Way of Perfection, Ch 18.3
The contemplative life. This is daunting for me to attempt to explain in a few words or a few sentences. There is so much written about the contemplative life for Christians of all stages, other religious faiths, and even seculars who would describe themselves as “spiritual, if not religious.” Here are three good Catholic sources for descriptions on the contemplative life:
· Fr. Gabriel, in the “Little Catechism of Prayer,” wrote, “The contemplative life is a form of Christian life in which one endeavors to live not only ‘for God,’ but also ‘with God.’ It is not restricted to religious, but can also be lived perfectly in the world.” He goes on to say that this is done through spiritual exercises (prayer, mortifications, practicing the virtues).
· Contemporary author Connie Rossini shared in her e-book “Manual for Mental Prayer” that the contemplative life is one which is ordered toward union with God. This is achieved through prayer and mortification.
· An obvious source for a look at the contemplative life is St. Teresa of Avila. “I repeat, it is necessary that your foundation consist of more than prayer and contemplation. If you do not strive for the virtues and practice them, you will always be dwarfs.” (Interior Castle, VII: 4.9)
What is the common theme in each of these descriptions? The contemplative life is not defined solely by the time spent in active prayer. Anything that happens during meditative time must spill over into a life of virtue. In any number of places in her writing, St. Teresa describes this way of life as living as both Mary and Martha. So often, we try to take sides about who is offering more to the world, siding wherever our natural inclinations happen to be more Mary or more Martha. Stop doing that. Strive to integrate the industrious work of Martha with the prayerful attendance of Mary. In describing those who have achieved this integration, St. Teresa said, “Mary and Martha never fail to work almost together when the soul is in this state. . . When active works rise from this interior root, they become lovely and very fragrant flowers. . . The fragrance from these flowers spreads to the benefit of many. It is a fragrance that lasts, not passing quickly, but having great effect.” (Meditations on the Song of Songs, Ch 7)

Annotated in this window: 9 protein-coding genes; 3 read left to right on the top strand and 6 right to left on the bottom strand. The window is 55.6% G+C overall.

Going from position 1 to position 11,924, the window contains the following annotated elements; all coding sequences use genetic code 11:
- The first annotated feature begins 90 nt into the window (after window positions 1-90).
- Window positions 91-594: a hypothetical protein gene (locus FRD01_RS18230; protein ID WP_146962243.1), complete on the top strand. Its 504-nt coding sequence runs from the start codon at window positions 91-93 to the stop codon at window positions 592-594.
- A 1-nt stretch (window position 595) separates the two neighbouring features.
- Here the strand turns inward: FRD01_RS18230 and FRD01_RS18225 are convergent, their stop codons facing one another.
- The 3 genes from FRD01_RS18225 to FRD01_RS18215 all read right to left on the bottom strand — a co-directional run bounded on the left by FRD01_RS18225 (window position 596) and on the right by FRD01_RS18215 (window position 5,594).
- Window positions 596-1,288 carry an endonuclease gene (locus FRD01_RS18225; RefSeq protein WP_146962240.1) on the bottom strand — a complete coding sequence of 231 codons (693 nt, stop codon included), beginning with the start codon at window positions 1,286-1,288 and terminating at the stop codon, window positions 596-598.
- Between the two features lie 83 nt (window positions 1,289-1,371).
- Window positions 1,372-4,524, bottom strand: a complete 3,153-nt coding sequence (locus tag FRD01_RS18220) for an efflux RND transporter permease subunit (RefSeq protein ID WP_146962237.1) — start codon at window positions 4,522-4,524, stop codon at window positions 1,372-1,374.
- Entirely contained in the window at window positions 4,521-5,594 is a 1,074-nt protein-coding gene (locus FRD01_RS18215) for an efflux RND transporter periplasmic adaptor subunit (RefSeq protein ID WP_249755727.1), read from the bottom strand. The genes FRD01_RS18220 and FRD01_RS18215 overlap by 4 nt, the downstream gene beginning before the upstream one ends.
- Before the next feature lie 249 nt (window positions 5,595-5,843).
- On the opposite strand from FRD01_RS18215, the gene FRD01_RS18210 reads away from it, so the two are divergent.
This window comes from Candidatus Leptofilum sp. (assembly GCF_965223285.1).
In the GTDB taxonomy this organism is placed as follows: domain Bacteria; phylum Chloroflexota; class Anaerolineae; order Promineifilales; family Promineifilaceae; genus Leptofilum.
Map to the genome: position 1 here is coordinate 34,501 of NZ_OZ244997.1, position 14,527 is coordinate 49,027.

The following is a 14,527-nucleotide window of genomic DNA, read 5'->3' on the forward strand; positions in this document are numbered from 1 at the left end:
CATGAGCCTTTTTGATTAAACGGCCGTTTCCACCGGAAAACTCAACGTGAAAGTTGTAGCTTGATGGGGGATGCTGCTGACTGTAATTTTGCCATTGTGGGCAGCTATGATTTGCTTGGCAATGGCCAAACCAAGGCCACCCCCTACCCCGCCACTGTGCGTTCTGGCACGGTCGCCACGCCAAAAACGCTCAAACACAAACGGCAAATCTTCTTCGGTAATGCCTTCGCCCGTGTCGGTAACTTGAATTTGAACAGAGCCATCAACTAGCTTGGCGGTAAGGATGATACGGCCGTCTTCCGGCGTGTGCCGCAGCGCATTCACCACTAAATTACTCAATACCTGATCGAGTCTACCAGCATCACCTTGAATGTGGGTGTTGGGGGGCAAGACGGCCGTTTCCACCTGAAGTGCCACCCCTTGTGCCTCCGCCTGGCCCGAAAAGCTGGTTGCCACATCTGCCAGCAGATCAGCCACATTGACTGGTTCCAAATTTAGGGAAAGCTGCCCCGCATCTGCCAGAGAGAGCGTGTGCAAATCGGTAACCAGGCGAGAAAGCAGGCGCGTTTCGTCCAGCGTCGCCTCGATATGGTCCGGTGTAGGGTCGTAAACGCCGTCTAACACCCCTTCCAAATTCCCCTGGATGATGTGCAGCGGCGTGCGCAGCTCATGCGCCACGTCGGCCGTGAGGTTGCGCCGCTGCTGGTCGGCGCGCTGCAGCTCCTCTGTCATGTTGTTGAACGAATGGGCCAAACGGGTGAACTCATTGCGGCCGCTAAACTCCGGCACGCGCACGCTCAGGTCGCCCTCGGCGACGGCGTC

St. Teresa also wrote, “Union consists in the spirit being pure and raised above all earthly things so that there is nothing in the soul that wants to turn aside from God’s will; but there is such conformity with God in spirit and will, and detachment from everything, and involvement with Him, that there is no thought of love of self or of any creature.” (Spiritual Testimonies, #25)
So, wait. You mean, you do this with children?
I believe that children are natural contemplatives. Observe children when they become forgetful of the world around them, so intent are they on their task at hand.
From “Story of a Soul,” where St. Therese of Lisieux is writing about the happy childhood she remembers before her mother died.